The future of polling: ‘Can we trust polls at all?’

The future of polling: ‘Can we trust polls at all?’
Nate Silver (Image: YouTube screen grab via MSNBC)

[Ed. – This article was published on Dec. 1, 2015 but seems pretty relevant this morning. Appropriately, it appeared at FiveThirtyEight, the website begun by Nate Sivler.]

Does Donald Trump lead the race for the Republican presidential nomination? Or does he lead it by a “yuuuuuge” margin? Bloomberg recently released a poll that gave Trump 24 percent to Ben Carson’s 20 percent. On the same day, Ipsos released a poll that put Trump at 37 percent to Carson’s 14 percent. Normally, I’d suggest you average the results and move on. But these two polls are emblematic of a deep divide this year first noted by Jonathan Robinson: The Bloomberg poll was conducted over the phone with live interviewers; the Ipsos poll was conducted online.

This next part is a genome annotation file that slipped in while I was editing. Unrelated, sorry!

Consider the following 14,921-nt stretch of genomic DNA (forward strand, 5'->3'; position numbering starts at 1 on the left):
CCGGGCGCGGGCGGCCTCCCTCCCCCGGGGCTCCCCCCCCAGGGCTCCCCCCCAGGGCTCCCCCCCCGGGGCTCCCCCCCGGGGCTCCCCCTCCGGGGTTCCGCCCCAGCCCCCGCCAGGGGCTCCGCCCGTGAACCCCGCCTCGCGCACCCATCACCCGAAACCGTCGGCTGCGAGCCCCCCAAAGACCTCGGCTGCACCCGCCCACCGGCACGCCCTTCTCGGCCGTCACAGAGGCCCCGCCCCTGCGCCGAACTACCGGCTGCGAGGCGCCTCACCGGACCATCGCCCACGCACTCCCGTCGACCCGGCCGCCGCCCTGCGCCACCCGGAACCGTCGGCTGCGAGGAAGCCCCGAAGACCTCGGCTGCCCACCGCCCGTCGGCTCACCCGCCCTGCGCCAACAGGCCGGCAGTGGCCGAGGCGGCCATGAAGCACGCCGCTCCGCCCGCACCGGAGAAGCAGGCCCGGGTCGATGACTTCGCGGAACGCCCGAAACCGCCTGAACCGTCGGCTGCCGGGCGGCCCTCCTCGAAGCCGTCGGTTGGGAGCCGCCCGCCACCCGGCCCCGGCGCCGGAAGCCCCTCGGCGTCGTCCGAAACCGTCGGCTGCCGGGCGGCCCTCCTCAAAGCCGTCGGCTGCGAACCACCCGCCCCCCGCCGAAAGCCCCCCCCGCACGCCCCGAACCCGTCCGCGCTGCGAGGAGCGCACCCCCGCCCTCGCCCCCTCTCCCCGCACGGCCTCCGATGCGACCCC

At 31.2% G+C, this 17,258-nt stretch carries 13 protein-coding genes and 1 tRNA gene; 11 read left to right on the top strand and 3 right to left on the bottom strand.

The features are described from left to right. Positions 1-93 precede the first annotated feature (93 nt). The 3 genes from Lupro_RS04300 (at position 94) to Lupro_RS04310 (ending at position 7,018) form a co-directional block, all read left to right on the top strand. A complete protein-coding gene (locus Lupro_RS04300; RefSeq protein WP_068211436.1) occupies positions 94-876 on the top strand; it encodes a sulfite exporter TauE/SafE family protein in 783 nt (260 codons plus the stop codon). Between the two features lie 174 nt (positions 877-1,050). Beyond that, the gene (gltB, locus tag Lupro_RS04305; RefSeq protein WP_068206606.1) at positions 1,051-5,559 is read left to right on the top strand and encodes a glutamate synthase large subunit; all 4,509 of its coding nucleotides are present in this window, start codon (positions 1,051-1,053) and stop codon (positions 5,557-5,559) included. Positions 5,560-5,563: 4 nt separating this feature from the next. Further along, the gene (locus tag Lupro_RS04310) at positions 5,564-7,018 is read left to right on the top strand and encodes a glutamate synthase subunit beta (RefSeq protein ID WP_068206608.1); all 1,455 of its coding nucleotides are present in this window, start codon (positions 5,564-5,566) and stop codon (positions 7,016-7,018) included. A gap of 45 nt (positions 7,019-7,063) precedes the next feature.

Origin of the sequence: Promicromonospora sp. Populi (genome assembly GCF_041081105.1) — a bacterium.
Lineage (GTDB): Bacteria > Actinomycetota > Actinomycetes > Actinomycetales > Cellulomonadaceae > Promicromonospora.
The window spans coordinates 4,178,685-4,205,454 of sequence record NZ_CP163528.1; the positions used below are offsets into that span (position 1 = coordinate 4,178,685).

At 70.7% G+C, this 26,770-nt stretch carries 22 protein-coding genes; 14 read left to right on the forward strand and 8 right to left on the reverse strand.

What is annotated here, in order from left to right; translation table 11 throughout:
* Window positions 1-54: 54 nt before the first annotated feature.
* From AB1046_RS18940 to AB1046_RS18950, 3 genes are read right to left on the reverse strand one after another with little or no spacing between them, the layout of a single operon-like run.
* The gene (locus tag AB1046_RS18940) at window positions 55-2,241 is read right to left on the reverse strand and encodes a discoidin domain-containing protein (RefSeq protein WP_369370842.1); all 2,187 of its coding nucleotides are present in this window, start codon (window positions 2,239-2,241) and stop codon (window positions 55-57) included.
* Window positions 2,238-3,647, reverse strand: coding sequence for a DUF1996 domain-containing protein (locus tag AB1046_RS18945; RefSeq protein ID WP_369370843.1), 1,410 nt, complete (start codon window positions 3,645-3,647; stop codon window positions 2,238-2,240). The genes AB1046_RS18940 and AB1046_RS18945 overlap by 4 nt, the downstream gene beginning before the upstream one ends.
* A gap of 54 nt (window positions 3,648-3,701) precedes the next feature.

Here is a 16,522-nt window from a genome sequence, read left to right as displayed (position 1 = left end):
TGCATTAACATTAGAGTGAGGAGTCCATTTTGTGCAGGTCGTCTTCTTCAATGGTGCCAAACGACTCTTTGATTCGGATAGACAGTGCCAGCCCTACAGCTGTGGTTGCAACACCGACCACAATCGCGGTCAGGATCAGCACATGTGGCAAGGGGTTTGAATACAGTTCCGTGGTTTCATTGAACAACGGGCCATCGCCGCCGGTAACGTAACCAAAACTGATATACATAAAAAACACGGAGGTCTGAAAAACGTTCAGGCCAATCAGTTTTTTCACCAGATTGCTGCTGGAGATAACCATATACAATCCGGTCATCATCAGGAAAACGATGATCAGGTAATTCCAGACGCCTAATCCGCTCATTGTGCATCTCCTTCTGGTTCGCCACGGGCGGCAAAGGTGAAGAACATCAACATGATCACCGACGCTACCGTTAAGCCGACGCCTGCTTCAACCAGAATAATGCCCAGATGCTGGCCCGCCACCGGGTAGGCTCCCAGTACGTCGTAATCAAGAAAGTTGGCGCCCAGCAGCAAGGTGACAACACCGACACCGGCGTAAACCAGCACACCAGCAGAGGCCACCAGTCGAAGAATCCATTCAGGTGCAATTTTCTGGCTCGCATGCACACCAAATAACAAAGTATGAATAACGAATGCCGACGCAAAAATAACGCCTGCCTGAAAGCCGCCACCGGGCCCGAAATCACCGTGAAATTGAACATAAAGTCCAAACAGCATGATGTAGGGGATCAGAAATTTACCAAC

Trump has averaged 23.4 percent in live-interview polls since entering the race in mid-June. That’s 5.9 percentage points lower than his standing according to automated phone polls (29.3 percent) and 5.7 percentage points lower than his support in Internet polls (29.1 percent). Here’s the gap since Trump entered the race (to simplify things, I’ve combined automated phone and Internet polls)….

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